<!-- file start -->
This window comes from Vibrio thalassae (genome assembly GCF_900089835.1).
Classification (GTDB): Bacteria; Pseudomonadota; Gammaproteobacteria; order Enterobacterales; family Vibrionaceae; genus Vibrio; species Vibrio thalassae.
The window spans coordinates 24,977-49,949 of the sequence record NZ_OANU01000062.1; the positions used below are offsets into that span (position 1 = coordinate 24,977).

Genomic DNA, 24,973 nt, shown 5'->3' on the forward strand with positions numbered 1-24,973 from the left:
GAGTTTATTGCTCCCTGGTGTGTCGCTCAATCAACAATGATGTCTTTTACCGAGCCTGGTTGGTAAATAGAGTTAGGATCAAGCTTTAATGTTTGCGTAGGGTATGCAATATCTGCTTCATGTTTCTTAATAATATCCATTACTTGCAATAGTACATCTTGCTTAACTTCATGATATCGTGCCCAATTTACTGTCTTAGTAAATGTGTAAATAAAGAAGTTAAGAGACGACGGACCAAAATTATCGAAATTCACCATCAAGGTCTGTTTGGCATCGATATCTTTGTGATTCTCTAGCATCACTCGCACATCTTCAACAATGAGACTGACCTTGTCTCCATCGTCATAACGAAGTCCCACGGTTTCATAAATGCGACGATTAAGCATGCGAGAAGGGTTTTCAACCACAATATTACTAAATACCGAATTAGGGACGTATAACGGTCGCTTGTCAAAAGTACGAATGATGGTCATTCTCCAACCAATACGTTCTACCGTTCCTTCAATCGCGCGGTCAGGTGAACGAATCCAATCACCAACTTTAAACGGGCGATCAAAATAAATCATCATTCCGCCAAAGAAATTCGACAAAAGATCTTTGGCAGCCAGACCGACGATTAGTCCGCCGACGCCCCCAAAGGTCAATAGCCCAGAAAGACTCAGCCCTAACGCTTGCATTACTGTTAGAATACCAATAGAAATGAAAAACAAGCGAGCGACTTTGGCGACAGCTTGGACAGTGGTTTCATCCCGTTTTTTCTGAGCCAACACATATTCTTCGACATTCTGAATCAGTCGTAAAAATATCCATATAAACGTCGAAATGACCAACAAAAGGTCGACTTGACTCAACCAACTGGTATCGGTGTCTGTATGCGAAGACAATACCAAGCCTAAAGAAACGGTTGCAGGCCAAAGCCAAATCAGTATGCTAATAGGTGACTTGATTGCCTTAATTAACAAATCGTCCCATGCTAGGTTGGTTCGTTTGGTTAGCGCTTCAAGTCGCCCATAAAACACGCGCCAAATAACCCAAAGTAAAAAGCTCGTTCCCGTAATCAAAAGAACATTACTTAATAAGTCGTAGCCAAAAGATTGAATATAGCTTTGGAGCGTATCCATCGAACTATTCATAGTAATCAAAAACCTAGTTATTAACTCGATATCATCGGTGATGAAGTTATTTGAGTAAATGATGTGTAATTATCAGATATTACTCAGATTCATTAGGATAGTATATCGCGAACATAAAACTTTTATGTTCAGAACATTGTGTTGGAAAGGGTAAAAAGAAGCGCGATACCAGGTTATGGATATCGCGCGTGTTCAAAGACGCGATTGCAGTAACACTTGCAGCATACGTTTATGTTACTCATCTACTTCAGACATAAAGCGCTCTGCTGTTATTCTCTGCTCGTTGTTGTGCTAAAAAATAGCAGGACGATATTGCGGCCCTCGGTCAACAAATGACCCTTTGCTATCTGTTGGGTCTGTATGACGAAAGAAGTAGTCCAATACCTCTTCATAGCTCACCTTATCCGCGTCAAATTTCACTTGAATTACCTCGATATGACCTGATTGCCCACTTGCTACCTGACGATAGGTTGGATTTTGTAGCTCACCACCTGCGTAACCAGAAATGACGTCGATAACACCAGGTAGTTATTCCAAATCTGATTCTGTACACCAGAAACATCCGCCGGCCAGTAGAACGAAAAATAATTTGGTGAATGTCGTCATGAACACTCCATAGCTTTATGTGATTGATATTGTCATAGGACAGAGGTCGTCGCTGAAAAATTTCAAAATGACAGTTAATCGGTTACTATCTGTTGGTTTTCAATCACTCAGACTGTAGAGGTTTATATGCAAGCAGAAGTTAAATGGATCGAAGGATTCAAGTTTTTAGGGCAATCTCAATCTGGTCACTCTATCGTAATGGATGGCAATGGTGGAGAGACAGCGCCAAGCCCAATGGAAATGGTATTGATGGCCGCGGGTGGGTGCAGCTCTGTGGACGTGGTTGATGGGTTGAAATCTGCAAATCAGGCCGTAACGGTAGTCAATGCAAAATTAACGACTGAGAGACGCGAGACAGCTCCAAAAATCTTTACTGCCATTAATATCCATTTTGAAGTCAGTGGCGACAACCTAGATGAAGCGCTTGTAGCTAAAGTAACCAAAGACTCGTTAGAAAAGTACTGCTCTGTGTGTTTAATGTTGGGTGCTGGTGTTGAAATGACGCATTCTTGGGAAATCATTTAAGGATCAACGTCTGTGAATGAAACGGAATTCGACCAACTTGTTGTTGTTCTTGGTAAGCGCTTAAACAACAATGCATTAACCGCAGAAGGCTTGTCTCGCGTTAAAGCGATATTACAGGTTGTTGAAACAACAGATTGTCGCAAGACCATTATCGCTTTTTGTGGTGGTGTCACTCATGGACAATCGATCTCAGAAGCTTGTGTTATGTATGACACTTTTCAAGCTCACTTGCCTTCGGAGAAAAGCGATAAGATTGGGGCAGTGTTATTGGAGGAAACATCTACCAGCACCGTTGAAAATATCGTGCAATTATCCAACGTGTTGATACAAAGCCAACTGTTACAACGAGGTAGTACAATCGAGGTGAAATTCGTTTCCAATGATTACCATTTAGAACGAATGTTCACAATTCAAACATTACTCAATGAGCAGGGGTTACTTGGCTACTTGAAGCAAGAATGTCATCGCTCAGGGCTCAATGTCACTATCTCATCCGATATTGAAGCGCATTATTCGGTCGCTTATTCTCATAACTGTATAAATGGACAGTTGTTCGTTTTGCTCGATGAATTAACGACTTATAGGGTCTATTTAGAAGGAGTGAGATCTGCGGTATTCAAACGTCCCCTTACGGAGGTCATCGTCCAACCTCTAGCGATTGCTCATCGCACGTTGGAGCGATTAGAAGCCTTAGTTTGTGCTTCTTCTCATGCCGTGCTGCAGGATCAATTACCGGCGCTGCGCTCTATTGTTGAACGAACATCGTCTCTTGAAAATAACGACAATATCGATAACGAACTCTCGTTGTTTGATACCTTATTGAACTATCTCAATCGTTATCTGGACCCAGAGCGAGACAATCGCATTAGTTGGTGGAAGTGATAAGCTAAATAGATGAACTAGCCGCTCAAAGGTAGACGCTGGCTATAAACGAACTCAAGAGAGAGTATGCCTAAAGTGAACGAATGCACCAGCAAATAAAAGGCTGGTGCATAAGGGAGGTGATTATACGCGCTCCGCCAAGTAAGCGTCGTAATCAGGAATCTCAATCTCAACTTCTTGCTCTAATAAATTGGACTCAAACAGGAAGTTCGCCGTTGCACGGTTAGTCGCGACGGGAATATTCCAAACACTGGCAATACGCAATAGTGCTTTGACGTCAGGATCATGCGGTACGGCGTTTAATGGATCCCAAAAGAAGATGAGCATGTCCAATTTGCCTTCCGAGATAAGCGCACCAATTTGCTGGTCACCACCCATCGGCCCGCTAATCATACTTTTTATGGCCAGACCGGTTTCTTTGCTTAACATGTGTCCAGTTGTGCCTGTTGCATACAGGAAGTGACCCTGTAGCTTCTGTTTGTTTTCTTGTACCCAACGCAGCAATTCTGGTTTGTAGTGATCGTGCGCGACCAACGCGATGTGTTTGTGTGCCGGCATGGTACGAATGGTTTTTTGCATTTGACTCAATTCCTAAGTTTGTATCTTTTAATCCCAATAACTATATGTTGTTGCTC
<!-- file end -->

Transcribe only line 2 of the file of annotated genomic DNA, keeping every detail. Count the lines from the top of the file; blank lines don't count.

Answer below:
Classification (GTDB): Bacteria; Pseudomonadota; Gammaproteobacteria; order Enterobacterales; family Vibrionaceae; genus Vibrio; species Vibrio thalassae.